Hammer Wakes Up in the Woods

The thing about Hammer Film’s iconic versions of Frankenstein and Dracula is that the monster doctor and the vampiric monster lord always return. You just can’t kill ’em!

Seems we can say the same thing about the studio itself.

Not everyone appreciates Hammer Films and their particular brand of gothic horror. But for me, the UK Studio produced some of the great horror films during its lifetime, including the classic Quatermass films — especially Quatermass and the Pit (1967) — and Terence Fisher’s superb series of Frankenstein films, featuring Peter Cushing as the titular mad scientist.

Hammer Studios started out producing TV spin-off comedies and the like, moved into scifi and then found their forte in horror — a combination of lush photography, period settings, prominent cleavage and a level of gore and monstrous violence that was not normally found in mainstream cinema horror before then. It was The Curse of Frankenstein (1957) that did it, followed by The Horror of Dracula (1958). The films were massive hits and re-juvenated the genre. The two leads of these films went on to represent all that was classy about Hammer films; Peter Cushing and Christopher Lee can reasonably be considered the faces (and voices) of Hammer. But they weren’t the end of it. Hammer boasted a large repertory of excellent actors and directors. They all knew what they were doing and the result was a library of films that looked much more expensive than they actually were and which changed the way the world thought about cinematic horror.

The irony is, of course, that Hammer horror films were denigated by contemporary critics and social puritans as sensationalistic, unsubtle and nasty, though now they seem atmospheric and almost discreet.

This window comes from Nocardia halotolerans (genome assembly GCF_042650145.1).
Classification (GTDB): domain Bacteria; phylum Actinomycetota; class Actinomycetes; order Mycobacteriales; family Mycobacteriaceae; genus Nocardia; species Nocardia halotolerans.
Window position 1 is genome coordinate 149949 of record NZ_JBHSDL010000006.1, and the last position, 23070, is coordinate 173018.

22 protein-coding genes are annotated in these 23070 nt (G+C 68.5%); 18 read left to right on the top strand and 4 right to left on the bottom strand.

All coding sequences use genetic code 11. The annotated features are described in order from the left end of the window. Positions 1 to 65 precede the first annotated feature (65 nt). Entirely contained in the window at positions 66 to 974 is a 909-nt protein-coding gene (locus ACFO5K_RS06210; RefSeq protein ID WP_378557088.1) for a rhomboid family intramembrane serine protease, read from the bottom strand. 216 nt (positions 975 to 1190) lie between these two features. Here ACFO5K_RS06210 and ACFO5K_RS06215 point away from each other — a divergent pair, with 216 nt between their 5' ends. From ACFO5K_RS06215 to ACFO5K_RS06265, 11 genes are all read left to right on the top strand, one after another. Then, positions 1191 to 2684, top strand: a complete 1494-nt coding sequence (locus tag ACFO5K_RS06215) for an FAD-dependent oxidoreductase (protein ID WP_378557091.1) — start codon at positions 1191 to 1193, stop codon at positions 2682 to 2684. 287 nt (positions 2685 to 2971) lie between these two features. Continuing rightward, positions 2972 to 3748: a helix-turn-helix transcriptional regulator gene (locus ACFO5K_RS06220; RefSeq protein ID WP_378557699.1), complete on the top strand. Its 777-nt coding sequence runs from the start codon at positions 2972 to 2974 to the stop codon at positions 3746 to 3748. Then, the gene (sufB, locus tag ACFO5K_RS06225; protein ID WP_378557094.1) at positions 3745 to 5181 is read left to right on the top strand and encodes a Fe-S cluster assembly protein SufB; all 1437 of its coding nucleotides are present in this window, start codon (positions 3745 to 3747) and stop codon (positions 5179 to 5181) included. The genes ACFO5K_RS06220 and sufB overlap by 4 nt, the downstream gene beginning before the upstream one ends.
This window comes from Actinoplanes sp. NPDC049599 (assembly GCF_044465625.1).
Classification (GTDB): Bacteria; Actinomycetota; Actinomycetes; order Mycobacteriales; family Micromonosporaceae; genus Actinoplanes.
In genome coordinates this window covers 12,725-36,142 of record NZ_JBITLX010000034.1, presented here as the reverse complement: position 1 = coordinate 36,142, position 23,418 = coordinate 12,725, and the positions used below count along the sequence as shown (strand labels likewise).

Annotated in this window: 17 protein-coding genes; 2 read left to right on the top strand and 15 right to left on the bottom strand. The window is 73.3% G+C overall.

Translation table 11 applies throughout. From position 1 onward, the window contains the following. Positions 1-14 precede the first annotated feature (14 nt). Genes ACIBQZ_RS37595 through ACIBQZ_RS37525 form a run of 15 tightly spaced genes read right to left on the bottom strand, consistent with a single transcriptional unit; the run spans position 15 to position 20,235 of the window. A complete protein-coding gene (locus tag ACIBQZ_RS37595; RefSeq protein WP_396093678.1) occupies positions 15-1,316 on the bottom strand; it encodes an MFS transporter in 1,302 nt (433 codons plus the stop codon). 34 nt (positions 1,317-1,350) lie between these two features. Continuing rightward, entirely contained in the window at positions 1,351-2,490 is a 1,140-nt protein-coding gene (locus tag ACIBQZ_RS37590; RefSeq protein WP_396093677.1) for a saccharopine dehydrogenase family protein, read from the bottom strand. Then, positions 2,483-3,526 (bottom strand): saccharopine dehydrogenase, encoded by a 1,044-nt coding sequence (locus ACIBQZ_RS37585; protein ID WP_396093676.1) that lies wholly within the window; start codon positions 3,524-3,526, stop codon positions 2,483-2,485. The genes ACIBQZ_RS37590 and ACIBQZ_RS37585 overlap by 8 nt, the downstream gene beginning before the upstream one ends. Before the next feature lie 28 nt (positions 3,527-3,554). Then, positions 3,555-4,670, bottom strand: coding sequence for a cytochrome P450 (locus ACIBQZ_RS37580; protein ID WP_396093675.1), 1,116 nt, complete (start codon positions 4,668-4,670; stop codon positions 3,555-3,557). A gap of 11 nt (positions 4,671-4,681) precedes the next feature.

When times changed and Hammer found it could no longer remain at the leading edge — or didn’t want to adjust to the more extreme levels of realistic violence and sexsploitation that horror films adopted in the post-Exorcist era — they closed shop, their last foray into the genre (in feature films) being To the Devil … A Daughter (1976).

Now, 30 years on, Hammer is back!

The Wake Wood poster

Going into production even as we speak is The Wake Wood (UK-2009; dir. David Keating):

Still grieving the death of nine-year-old Alice – their only child – at the jaws of a crazed dog, vet Patrick and pharmacist Louise relocate to the remote town of Wake Wood where they learn of a pagan ritual that will allow them three more days with Alice. The couple find the idea disturbing and exciting in equal measure, but once they agree terms with Arthur, the village’s leader, a far bigger question looms – what will they do when it’s time for Alice to go back? (Bloody Disgusting.com)

David Keating directs from a screenplay he co-wrote with Brendan McCarthy.

In an interview on the Hammer website, Keating and McCarthy express their excitement in being involved with this awakening of the Hammer monster:

[Commented Keating], “Actually I’m quite disappointed that the deal wasn’t done at midnight in a crypt with everyone wearing capes.” Although he says it with a smile, one gets the distinct impression that he would have been perfectly happy to go full Gothic for the historic moment that sees Hammer’s return to features. McCarthy, who has lived with The Wake Wood’s story for longer than anyone, can’t wait to see the cameras roll. “Making a horror film with Hammer – it just doesn’t get any better.”

As they say in the vernacular, I’m there!

This entry was posted in Film, Ghosts, Horror, News, Zombies. Bookmark the permalink.

2 Responses to Hammer Wakes Up in the Woods

  1. Pingback: Planet-x.com.au » Hammer Wakes Up in the Woods

  2. Pingback: Ispey Images » Blog Archive » the wake wood 739198

Leave a Reply

Your email address will not be published. Required fields are marked *

This site uses Akismet to reduce spam. Learn how your comment data is processed.